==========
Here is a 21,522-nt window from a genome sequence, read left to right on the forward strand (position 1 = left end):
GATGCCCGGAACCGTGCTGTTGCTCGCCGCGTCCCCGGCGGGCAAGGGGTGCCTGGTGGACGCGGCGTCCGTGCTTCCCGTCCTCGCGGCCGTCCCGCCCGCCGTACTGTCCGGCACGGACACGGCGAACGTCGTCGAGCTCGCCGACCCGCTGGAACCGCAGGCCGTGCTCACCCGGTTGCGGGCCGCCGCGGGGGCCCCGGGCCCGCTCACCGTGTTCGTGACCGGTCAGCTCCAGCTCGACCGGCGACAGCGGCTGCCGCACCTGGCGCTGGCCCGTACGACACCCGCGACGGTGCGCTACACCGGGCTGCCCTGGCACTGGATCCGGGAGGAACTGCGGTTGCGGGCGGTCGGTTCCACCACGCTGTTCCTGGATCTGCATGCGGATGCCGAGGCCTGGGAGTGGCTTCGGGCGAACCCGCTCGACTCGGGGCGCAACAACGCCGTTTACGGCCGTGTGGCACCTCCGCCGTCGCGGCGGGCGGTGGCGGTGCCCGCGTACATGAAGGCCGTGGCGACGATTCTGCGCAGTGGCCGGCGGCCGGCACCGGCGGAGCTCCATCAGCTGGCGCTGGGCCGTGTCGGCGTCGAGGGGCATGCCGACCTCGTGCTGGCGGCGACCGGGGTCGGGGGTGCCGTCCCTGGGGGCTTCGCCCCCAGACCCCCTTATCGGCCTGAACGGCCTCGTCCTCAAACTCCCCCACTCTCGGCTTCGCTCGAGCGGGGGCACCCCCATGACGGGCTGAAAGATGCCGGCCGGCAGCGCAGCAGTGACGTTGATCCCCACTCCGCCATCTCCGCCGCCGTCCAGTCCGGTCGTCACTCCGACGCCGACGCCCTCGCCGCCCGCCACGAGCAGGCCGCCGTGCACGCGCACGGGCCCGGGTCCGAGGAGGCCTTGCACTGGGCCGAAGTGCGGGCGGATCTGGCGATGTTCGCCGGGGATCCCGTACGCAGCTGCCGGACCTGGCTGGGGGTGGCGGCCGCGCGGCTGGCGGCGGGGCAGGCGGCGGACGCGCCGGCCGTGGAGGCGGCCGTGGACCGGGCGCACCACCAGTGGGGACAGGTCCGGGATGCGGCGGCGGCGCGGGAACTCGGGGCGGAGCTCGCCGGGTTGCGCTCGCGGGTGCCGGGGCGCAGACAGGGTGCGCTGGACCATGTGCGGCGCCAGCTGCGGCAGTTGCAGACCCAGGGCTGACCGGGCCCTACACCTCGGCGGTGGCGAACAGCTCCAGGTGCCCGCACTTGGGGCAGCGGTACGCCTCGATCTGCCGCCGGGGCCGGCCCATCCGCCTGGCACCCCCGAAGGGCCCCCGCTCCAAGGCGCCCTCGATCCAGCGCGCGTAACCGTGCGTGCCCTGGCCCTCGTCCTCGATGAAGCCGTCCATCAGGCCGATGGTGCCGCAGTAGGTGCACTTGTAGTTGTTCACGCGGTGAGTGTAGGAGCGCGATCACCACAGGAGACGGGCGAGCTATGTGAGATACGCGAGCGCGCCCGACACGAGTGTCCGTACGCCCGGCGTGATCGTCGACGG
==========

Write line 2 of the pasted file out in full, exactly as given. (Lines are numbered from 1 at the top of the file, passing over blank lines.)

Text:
GATGCCCGGAACCGTGCTGTTGCTCGCCGCGTCCCCGGCGGGCAAGGGGTGCCTGGTGGACGCGGCGTCCGTGCTTCCCGTCCTCGCGGCCGTCCCGCCCGCCGTACTGTCCGGCACGGACACGGCGAACGTCGTCGAGCTCGCCGACCCGCTGGAACCGCAGGCCGTGCTCACCCGGTTGCGGGCCGCCGCGGGGGCCCCGGGCCCGCTCACCGTGTTCGTGACCGGTCAGCTCCAGCTCGACCGGCGACAGCGGCTGCCGCACCTGGCGCTGGCCCGTACGACACCCGCGACGGTGCGCTACACCGGGCTGCCCTGGCACTGGATCCGGGAGGAACTGCGGTTGCGGGCGGTCGGTTCCACCACGCTGTTCCTGGATCTGCATGCGGATGCCGAGGCCTGGGAGTGGCTTCGGGCGAACCCGCTCGACTCGGGGCGCAACAACGCCGTTTACGGCCGTGTGGCACCTCCGCCGTCGCGGCGGGCGGTGGCGGTGCCCGCGTACATGAAGGCCGTGGCGACGATTCTGCGCAGTGGCCGGCGGCCGGCACCGGCGGAGCTCCATCAGCTGGCGCTGGGCCGTGTCGGCGTCGAGGGGCATGCCGACCTCGTGCTGGCGGCGACCGGGGTCGGGGGTGCCGTCCCTGGGGGCTTCGCCCCCAGACCCCCTTATCGGCCTGAACGGCCTCGTCCTCAAACTCCCCCACTCTCGGCTTCGCTCGAGCGGGGGCACCCCCATGACGGGCTGAAAGATGCCGGCCGGCAGCGCAGCAGTGACGTTGATCCCCACTCCGCCATCTCCGCCGCCGTCCAGTCCGGTCGTCACTCCGACGCCGACGCCCTCGCCGCCCGCCACGAGCAGGCCGCCGTGCACGCGCACGGGCCCGGGTCCGAGGAGGCCTTGCACTGGGCCGAAGTGCGGGCGGATCTGGCGATGTTCGCCGGGGATCCCGTACGCAGCTGCCGGACCTGGCTGGGGGTGGCGGCCGCGCGGCTGGCGGCGGGGCAGGCGGCGGACGCGCCGGCCGTGGAGGCGGCCGTGGACCGGGCGCACCACCAGTGGGGACAGGTCCGGGATGCGGCGGCGGCGCGGGAACTCGGGGCGGAGCTCGCCGGGTTGCGCTCGCGGGTGCCGGGGCGCAGACAGGGTGCGCTGGACCATGTGCGGCGCCAGCTGCGGCAGTTGCAGACCCAGGGCTGACCGGGCCCTACACCTCGGCGGTGGCGAACAGCTCCAGGTGCCCGCACTTGGGGCAGCGGTACGCCTCGATCTGCCGCCGGGGCCGGCCCATCCGCCTGGCACCCCCGAAGGGCCCCCGCTCCAAGGCGCCCTCGATCCAGCGCGCGTAACCGTGCGTGCCCTGGCCCTCGTCCTCGATGAAGCCGTCCATCAGGCCGATGGTGCCGCAGTAGGTGCACTTGTAGTTGTTCACGCGGTGAGTGTAGGAGCGCGATCACCACAGGAGACGGGCGAGCTATGTGAGATACGCGAGCGCGCCCGACACGAGTGTCCGTACGCCCGGCGTGATCGTCGACGG